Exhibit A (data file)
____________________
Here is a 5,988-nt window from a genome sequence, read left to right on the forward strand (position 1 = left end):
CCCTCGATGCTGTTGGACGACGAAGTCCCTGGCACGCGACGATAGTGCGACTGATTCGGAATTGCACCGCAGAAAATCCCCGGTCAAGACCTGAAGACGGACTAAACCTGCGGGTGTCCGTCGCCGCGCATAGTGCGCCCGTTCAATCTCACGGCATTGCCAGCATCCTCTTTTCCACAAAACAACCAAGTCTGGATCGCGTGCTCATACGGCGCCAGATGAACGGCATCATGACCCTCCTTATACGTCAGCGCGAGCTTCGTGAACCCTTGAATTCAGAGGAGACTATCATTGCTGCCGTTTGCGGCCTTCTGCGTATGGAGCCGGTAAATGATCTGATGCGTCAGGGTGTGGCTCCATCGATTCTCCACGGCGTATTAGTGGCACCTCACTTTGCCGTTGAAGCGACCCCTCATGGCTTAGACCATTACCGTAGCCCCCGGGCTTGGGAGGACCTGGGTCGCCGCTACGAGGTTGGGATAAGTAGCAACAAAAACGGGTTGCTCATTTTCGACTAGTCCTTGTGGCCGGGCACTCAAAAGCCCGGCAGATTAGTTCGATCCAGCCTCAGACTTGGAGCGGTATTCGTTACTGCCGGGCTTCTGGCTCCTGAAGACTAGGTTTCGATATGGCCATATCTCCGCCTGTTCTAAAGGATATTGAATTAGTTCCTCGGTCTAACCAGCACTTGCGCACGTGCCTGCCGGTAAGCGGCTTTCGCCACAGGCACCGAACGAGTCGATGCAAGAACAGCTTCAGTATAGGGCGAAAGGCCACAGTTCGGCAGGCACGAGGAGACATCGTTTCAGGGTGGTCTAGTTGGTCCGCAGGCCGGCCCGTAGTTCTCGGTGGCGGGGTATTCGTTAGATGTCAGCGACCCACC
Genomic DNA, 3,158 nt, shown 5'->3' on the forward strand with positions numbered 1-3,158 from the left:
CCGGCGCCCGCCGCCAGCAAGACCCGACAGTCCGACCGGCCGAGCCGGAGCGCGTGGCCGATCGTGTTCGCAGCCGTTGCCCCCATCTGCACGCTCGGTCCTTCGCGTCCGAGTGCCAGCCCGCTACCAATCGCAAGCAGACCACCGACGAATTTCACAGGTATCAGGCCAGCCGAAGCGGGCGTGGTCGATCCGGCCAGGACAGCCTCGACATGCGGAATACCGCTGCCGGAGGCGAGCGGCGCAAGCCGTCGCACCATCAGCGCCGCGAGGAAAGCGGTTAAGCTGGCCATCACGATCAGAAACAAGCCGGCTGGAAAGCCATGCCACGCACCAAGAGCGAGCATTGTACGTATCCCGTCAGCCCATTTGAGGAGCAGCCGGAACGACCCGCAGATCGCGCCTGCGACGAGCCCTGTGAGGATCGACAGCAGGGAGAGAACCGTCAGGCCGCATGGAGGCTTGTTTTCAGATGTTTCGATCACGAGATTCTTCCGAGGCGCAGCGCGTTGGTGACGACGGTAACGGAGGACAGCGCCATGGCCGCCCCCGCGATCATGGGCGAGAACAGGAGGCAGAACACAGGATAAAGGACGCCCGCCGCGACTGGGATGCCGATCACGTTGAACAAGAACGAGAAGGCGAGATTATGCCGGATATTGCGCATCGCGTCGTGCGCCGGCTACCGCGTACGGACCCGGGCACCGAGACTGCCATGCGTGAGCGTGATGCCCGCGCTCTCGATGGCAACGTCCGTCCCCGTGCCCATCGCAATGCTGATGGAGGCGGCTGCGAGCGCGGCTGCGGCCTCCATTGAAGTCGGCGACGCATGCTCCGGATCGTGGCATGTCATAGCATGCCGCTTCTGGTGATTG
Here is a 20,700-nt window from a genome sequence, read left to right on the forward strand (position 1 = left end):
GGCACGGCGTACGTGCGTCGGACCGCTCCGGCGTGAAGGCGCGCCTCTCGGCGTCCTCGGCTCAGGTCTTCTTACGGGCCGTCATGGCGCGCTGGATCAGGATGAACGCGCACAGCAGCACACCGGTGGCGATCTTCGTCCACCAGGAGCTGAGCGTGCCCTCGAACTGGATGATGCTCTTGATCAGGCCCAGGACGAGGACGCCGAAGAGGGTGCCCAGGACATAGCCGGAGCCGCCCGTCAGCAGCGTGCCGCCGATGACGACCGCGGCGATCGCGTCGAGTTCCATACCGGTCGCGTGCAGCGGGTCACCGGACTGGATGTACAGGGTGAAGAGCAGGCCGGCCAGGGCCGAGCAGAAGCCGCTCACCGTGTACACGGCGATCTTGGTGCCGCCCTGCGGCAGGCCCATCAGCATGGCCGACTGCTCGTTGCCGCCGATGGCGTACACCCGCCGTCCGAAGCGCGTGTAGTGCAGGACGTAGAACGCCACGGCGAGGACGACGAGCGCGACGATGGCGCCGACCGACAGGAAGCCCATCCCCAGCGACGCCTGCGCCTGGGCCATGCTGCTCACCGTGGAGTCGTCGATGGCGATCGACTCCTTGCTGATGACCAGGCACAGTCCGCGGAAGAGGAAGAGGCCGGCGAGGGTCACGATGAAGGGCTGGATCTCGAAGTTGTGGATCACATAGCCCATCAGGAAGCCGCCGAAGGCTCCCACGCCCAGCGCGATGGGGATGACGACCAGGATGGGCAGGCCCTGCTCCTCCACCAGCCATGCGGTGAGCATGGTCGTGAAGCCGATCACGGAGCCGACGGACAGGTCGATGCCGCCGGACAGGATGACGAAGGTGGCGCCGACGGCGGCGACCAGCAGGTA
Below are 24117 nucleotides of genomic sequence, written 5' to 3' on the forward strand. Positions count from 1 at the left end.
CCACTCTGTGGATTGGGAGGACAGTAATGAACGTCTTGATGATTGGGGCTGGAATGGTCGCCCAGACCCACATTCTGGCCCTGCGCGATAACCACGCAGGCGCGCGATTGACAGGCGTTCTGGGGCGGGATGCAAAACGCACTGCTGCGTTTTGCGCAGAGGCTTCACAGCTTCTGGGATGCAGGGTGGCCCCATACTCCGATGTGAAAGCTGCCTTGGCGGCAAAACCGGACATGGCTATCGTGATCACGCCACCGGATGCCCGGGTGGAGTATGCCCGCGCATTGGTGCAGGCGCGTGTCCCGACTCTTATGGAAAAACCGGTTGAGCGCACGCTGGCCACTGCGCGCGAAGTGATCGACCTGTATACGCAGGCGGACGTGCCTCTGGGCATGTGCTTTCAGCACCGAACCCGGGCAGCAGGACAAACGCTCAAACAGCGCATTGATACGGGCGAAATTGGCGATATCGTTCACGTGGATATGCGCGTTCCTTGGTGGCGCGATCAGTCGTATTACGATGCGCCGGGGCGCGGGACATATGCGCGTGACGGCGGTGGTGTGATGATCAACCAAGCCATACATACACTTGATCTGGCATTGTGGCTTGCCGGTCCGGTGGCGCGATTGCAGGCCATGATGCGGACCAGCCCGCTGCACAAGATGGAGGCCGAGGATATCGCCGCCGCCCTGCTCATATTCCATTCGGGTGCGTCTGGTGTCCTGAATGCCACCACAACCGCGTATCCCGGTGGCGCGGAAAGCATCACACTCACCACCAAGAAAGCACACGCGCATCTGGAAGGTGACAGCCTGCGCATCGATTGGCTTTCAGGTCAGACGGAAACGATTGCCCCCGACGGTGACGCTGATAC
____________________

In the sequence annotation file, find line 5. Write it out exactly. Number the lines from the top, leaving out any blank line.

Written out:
Here is a 20,700-nt window from a genome sequence, read left to right on the forward strand (position 1 = left end):